Experimental corridors are used to evaluate corridor effectiveness. Most experimental corridors are the size of grassland or forest plots, on the scale of meters to hundreds of meters. Some experimental corridors are even smaller, and may consist of patches of mosses or wetlands contained in vials.
Experimental corridor examples
Carpets of moss support a highly diverse community of tiny arthropods (e.g. insects and mites) and other microfauna that respond rapidly to experimental fragmentation. Continuous carpets are modified to create networks of moss fragments that remain either isolated or connected with corridors. Typically after 6 to 12 months population decline and extirpation is observed. This system has provided experimental support that corridors can prevent or slow extirpation by maintaining movement between fragments. More recent experiments are now adding climate change treatments to study the interaction between climate change and habitat fragmentation. Small greenhouses are put over the top of the landscapes to test whether corridors still have the same positive effects on biodiversity under warmer and drier climates. Researchers around the world have published more than 20 scientific articles about the effects of changing habitat connectivity on biodiversity and ecosystem function in this model system.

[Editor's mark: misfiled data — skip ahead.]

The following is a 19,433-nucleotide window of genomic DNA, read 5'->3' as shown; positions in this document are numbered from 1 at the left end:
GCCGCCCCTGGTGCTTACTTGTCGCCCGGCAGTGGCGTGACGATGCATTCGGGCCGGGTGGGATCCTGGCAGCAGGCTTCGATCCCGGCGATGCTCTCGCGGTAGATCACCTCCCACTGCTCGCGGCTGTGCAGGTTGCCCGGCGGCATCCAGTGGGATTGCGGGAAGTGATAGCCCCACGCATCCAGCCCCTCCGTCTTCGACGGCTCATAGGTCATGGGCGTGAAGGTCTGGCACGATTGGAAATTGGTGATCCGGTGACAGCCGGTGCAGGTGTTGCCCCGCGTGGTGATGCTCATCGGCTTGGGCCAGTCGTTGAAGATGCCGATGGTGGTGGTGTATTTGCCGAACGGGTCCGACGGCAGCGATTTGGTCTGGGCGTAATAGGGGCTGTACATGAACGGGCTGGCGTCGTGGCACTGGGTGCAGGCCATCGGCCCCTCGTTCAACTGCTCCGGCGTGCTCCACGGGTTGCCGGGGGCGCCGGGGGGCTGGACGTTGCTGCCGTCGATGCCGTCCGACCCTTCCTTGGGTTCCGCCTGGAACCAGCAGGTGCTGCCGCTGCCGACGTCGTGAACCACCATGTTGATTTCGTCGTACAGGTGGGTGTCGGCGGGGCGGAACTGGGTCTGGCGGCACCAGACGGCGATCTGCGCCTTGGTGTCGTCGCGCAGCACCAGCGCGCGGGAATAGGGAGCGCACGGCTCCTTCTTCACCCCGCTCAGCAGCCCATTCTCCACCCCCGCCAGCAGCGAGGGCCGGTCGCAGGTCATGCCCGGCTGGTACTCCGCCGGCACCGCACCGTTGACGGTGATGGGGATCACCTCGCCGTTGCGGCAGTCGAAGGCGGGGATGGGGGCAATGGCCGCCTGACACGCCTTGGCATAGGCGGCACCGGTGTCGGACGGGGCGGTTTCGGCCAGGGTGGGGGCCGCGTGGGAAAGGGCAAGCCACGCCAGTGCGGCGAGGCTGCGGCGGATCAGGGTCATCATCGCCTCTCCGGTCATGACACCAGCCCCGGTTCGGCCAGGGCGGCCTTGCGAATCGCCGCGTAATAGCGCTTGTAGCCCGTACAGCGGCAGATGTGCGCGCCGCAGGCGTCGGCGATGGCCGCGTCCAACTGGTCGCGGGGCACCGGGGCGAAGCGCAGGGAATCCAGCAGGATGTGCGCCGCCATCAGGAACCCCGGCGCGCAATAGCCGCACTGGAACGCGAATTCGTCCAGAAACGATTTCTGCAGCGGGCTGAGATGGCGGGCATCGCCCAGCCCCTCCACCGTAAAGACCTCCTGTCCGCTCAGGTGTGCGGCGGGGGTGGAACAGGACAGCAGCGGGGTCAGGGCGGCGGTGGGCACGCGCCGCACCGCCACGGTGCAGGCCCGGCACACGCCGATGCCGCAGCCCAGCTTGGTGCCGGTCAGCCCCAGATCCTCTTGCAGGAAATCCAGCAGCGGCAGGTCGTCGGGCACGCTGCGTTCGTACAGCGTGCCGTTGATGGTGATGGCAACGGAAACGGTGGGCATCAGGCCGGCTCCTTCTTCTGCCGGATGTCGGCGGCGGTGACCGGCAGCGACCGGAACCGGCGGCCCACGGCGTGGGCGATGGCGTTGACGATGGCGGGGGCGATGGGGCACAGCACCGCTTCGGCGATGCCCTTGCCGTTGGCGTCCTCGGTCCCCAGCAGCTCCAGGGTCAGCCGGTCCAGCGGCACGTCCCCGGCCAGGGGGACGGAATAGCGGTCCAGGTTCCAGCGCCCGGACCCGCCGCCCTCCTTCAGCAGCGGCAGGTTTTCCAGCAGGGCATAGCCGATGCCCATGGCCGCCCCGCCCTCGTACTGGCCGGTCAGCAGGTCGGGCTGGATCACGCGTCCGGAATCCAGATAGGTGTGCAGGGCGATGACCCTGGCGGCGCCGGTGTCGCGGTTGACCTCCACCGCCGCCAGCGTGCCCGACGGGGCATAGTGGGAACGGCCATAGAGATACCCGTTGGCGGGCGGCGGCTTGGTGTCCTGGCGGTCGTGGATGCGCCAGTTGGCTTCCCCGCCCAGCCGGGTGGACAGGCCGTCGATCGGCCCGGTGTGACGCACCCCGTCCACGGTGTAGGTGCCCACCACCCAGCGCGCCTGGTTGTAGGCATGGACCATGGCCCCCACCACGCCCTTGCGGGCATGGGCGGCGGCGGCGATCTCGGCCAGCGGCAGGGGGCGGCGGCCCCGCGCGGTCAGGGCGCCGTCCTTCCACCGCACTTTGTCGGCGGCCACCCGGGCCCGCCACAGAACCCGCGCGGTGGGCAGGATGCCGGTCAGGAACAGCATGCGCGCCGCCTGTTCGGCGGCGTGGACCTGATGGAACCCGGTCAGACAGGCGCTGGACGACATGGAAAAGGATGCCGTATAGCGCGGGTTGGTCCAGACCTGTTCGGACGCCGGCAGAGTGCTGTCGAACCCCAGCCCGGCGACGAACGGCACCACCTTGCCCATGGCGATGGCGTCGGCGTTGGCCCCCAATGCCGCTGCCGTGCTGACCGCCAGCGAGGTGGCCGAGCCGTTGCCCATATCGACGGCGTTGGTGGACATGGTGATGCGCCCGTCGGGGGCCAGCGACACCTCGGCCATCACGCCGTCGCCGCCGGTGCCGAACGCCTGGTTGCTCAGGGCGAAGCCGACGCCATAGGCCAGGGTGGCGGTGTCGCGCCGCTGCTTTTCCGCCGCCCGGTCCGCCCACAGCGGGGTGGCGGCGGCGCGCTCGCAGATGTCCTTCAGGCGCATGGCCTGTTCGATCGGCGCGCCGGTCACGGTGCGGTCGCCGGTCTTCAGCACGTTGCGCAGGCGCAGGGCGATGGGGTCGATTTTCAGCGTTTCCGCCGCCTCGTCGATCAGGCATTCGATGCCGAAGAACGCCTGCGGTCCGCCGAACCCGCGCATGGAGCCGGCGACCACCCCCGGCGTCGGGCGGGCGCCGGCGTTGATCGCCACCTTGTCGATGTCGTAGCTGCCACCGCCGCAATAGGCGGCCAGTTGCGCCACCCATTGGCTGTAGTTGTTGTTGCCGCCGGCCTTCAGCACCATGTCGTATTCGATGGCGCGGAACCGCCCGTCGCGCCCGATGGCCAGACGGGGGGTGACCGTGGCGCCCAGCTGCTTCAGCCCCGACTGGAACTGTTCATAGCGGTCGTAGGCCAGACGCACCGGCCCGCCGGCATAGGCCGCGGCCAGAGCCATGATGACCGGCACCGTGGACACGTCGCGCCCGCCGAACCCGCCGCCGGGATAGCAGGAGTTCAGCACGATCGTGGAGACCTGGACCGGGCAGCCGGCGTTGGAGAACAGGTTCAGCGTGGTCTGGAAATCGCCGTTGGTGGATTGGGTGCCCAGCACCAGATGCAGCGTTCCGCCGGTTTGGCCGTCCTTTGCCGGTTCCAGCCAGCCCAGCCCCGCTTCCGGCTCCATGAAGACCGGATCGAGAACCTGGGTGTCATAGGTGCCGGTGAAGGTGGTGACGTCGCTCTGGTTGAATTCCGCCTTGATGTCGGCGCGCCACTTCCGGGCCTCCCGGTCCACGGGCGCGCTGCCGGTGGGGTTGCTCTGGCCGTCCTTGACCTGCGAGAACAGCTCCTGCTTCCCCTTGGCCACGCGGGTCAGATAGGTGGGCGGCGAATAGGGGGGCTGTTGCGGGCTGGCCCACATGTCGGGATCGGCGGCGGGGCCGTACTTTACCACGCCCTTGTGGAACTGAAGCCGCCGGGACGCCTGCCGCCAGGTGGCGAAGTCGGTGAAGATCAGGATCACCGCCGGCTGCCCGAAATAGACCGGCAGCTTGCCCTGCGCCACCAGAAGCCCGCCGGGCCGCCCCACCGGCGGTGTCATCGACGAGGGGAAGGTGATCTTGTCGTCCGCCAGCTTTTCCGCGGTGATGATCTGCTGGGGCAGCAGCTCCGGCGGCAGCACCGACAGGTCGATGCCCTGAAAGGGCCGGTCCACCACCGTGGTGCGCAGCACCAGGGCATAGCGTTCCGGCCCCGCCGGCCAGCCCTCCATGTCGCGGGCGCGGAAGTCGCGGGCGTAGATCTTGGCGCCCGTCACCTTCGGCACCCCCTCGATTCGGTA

Experimental patches were cut into a managed forest to test the effects of corridors on plant and animal dispersal, population persistence, and biodiversity. Specifically, research using this system is used to separate corridor effects created through increasing connectivity and edge habitat. The work on corridors to date has shown that corridors increase plant diversity, corridors increase plant and animal dispersal, and corridor effects on dispersal can be predicted from knowledge of smaller-scale movement behavior of animals, especially near habitat edges. In separating the effects of edges from the effects of corridors, research has shown that edges can cause birds to nest in places where their nests are more likely to fail, creating ecological traps, and edges can create unsuitable habitat for butterflies, affecting their ability to disperse.
Take a video tour through the Savannah River Site Corridor Experiment.
The BDFFP was created in the late 1970’s, and has been maintained for over three decades to test the role of forest fragmentation on populations, communities, and ecosystems. Although the experiment was not created to test specifically the role of corridors, it has provided numerous insights into the role of habitat fragmentation and connectivity.
The Metatron is a newly created experiment to test theories in spatial ecology, including the role of habitat fragmentation and corridors. The Metatron is the most controlled experiment for its size. Its 10×10 m habitat patches are completely enclosed, allowing control of temperature, sunlight, and humidity. Its corridors are similarly enclosed, allowing detailed tests of the role of corridors on populations and communities.
The S.A.F.E. Project is a large experiment to test the role of habitat fragmentation and corridors on populations, communities, and ecosystems. The experiment is modeled off the BDFFP, and tests three inter-related responses to habitat fragmentation: the degree of forest degredation, the impacts of fragmentation, and the role of maintaining forests around riparian buffers.